Introduction

William Attaway 1911–1986

(Full name William Alexander Attaway) American novelist, dramatist, and songwriter.

The following entry provides an overview of Attaway's career.

Attaway is known primarily for his two novels, Let Me Breathe Thunder (1939) and Blood on the Forge (1941). Most commentators consider the latter, which chronicles the experiences of three brothers at a steel mill in Pennsylvania, a classic portrayal of the so-called Great Migration, the movement of blacks from the agrarian southern United States to the industrialized North in the period following World War I.

Biographical Information

Attaway was born in Greenville, Mississippi. His father was a physician, his mother a schoolteacher, and, seeking to avoid what Attaway later called the "Southern caste system," they moved the family to Chicago early in his life. There Attaway attended a vocational school, initially planning to become an auto mechanic. After being introduced to the poetry of Langston Hughes by one of his teachers, however, he decided to become a writer. After his father's death, Attaway dropped out of the University of Illinois—which he had entered mainly to please his parents—and lived an itinerant life, working as a seaman, salesman, and labor organizer, in deliberate preparation for his writing career. In 1935 Attaway helped write the Federal Writers' Project guide to Illinois and befriended another Mississippi-born black author, Richard Wright. Returning that year to study at the University of Illinois, Attaway produced his first major work, the play Carnival. In 1936 he published his first short story, "Tale of the Blackamoor," and received his B.A. degree. Later in the year he moved to New York City where he held a variety of jobs, including a stint as an actor, which was his sister Ruth's profession. Attaway was performing with a traveling production of Moss Hart and George S. Kaufman's You Can't Take It With You (1936) when he learned that his first novel, Let Me Breathe Thunder, had been accepted for publication. Aided by a two-year grant from the Julius Rosenwald Fund, Attaway immediately began work on Blood on the Forge. After the publication of this work, he wrote songs, books about music, and scripts for radio, television, and movies. Included in his musical compositions were songs for his friend Harry Belafonte, at whose home he was married in 1962. Attaway lived with his wife and their two children in Barbados for eleven years, fulfilling, in Samuel B. Garren's words, "a lifelong desire of his to live in a country with a black government, black law enforcement, and black professional people." Attaway's last years were spent in California writing screenplays. He died of heart failure in Los Angeles in 1986.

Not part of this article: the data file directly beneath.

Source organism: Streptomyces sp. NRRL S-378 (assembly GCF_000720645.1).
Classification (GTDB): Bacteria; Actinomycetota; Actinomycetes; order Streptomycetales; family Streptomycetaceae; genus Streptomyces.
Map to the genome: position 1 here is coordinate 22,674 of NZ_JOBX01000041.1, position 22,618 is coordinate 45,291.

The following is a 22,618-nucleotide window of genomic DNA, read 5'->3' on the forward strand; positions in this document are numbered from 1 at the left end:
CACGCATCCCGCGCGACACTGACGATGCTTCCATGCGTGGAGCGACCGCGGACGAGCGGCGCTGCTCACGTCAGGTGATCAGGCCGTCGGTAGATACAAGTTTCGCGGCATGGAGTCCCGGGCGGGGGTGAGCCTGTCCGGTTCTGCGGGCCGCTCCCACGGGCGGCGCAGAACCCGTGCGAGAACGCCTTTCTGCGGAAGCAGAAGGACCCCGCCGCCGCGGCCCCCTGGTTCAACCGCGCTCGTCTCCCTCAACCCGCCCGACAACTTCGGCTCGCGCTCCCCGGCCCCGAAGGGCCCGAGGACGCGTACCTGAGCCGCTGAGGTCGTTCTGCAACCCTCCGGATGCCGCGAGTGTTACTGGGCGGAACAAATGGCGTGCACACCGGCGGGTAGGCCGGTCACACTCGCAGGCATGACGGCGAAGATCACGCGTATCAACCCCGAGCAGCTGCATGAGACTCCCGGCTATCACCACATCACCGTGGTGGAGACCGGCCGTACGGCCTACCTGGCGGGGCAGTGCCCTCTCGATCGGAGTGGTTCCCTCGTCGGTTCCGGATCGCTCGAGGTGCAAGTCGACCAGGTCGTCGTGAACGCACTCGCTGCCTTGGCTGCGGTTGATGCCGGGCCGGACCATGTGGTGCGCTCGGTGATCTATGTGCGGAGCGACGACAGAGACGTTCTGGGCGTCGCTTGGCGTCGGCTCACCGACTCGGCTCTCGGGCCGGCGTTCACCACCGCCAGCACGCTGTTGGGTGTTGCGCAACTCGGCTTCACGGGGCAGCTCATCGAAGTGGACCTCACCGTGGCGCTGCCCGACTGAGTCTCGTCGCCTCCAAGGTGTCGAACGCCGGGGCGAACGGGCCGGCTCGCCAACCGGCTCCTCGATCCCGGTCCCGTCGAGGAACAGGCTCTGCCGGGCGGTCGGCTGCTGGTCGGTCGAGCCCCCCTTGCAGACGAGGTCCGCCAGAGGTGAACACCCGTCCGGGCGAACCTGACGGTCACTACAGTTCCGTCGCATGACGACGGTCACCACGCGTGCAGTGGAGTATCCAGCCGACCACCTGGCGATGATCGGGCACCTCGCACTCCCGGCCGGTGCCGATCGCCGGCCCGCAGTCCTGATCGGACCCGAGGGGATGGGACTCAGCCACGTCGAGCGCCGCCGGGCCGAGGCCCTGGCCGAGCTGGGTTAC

Major Works

Let Me Breathe Thunder, which takes place at the end of the Great Depression, is the story of two white hoboes, Ed and Step, and their relationship with a nine-year-old Mexican boy, Hi-Boy. Although the men have much affection for Hi-Boy, their way of life leads to the corruption and tragic death of the innocent youth. In this work Attaway addresses such themes as separation, corruption, and dislocation. Blood on the Forge, is about three brothers—Big Mat, Chinatown, and Melody Moss—who leave their jobs as southern sharecroppers to work in a northern steel mill. Although the North holds the promise of greater racial equality and better job opportunities, the Moss brothers encounter only pain and tragedy. In addition to addressing the social and economic barriers faced by blacks in American society, Blood on the Forge also focuses on the problems associated with an increasingly rootless, industrialized world. Attaway's nonfiction works include Calypso Song Book (1957), a collection of songs, and Hear America Singing (1967), a history of popular music in America for children.

Critical Reception

Let Me Breathe Thunder was favorably received by critics. While some early reviews found it significant that the main characters in the work are white, not black, other commentators suggested that Ed and Step are basically outcasts, possessing a social status somewhat analogous to that of blacks. Also, several critics have noted the novel's similarities to John Steinbeck's Of Mice and Men (1937). Although most of the early reviews of Blood on the Forge were laudatory, the book was not a commercial success; some critics have speculated that Richard Wright's popular and highly controversial novel Native Son (1940) may have drawn attention away from Attaway's work. In an introduction to a 1970 edition of Blood on the Forge, Edward Margolies wrote that "Attaway's book may have looked tame to an America preparing for another war and whose reading public had already found its Negro 'spokesman' in the virile Wright." More recently, scholars have reclaimed an important position for Attaway among black American writers. Blood on the Forge is studied today as a consummate proletarian novel, as a leading fictional account of the Great Migration, and for its elements of black history and folklore. It remains Attaway's best-known work and, some critics believe, the greatest interwar depiction of the plight of black American workers.